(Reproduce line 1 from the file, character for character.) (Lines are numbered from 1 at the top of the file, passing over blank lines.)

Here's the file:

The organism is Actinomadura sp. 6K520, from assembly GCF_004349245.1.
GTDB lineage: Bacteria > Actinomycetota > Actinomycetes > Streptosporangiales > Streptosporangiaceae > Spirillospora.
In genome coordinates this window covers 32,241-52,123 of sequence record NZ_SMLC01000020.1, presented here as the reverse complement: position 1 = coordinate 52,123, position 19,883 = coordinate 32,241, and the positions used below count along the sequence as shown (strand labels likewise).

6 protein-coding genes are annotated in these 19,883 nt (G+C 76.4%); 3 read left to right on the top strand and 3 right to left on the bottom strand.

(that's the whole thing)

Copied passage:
The organism is Actinomadura sp. 6K520, from assembly GCF_004349245.1.